Craig Fox, Ph.D.
Harold Williams Chair and Professor of Management
Anderson School of Management
University of California, Los Angeles
In my talk I will argue that people maintain dual intuitions about the nature of uncertainty, and these intuitions can have a critical impact on a wide range of judgments and choices. We attribute the first form of uncertainty to deficiencies in our knowledge, information, and/or mental model of relevant events (knowable or “epistemic” uncertainty); we attribute the second form of uncertainty to causal systems whose behavior is inherently unpredictable (random or “aleatory” uncertainty). In the first part of my talk I’ll show that people intuitively distinguish uncertainty along these two dimensions: it is reflected in their use of natural language, can be measured reliably using a simple rating scale that loads on two independent factors, and is associated with attributions of skill versus luck. In the second part of my talk I’ll show implications of the epistemic-aleatory distinction for understanding judgmental overconfidence, ambiguity aversion, consumer financial decision making, and other empirical phenomena.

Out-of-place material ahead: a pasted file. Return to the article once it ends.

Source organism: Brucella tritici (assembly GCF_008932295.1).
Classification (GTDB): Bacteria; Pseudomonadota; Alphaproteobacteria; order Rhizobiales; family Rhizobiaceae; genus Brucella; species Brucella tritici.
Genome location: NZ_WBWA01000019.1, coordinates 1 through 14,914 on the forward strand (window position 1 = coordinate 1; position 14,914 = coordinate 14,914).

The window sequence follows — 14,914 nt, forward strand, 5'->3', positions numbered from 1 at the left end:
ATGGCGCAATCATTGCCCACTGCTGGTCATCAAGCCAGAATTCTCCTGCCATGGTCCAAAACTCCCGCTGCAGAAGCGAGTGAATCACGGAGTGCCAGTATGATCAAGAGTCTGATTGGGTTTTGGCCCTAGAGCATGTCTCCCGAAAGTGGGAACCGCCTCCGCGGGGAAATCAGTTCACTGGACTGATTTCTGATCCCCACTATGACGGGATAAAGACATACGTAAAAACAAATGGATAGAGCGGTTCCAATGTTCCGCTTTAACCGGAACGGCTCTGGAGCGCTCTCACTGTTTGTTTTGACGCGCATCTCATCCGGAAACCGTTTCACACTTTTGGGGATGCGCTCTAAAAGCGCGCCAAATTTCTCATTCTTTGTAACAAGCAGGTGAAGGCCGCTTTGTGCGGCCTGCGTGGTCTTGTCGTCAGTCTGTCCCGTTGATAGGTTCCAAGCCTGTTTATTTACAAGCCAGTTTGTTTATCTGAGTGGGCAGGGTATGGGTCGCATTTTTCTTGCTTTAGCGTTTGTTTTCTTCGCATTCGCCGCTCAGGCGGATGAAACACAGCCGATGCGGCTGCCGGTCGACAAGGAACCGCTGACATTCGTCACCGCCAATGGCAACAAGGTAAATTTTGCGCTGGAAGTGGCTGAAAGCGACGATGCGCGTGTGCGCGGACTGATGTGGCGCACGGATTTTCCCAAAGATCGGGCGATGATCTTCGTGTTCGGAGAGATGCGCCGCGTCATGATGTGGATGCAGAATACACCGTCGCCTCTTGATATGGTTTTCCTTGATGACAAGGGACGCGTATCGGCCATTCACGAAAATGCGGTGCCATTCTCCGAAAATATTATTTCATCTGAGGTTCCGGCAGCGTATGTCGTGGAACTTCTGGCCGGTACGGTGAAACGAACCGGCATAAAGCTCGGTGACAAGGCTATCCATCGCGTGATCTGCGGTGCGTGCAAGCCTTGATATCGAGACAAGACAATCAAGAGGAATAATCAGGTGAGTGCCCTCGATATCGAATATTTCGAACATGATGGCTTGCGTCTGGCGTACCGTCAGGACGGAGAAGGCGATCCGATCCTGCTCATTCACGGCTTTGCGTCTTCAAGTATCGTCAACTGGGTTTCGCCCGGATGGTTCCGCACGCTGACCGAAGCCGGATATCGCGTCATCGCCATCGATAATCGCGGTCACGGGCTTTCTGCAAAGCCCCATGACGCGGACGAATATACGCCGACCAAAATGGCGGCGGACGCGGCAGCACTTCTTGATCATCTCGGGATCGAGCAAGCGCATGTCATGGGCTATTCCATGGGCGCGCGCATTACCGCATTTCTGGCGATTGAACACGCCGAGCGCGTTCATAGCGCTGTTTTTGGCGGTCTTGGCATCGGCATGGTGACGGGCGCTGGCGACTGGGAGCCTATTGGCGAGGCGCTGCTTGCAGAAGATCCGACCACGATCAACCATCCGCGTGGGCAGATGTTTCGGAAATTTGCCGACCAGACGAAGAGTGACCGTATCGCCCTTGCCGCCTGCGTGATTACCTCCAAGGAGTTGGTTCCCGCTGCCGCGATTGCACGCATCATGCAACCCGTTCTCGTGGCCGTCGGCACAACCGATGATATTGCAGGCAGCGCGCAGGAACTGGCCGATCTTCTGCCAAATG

About the Speaker
Craig Fox is Harold Williams Professor of Management, and also Professor of Psychology and Medicine at UCLA. He is chair and co-founder of the Behavioral Decision Making Area at the UCLA Anderson School of Management. Dr. Fox is founding co-editor of the journal Behavioral Science & Policy and co-President of the Behavioral Science & Policy Association. He is former President of the Society for Judgment and Decision Making and is a Fellow of the American Psychological Society. Fox earned his B.A. in Psychology and Economics from the University of California at Berkeley, where he was mentored by Daniel Kahneman, and he earned his M.A. and Ph.D. in Experimental Psychology from Stanford University, where he was mentored by Amos Tversky.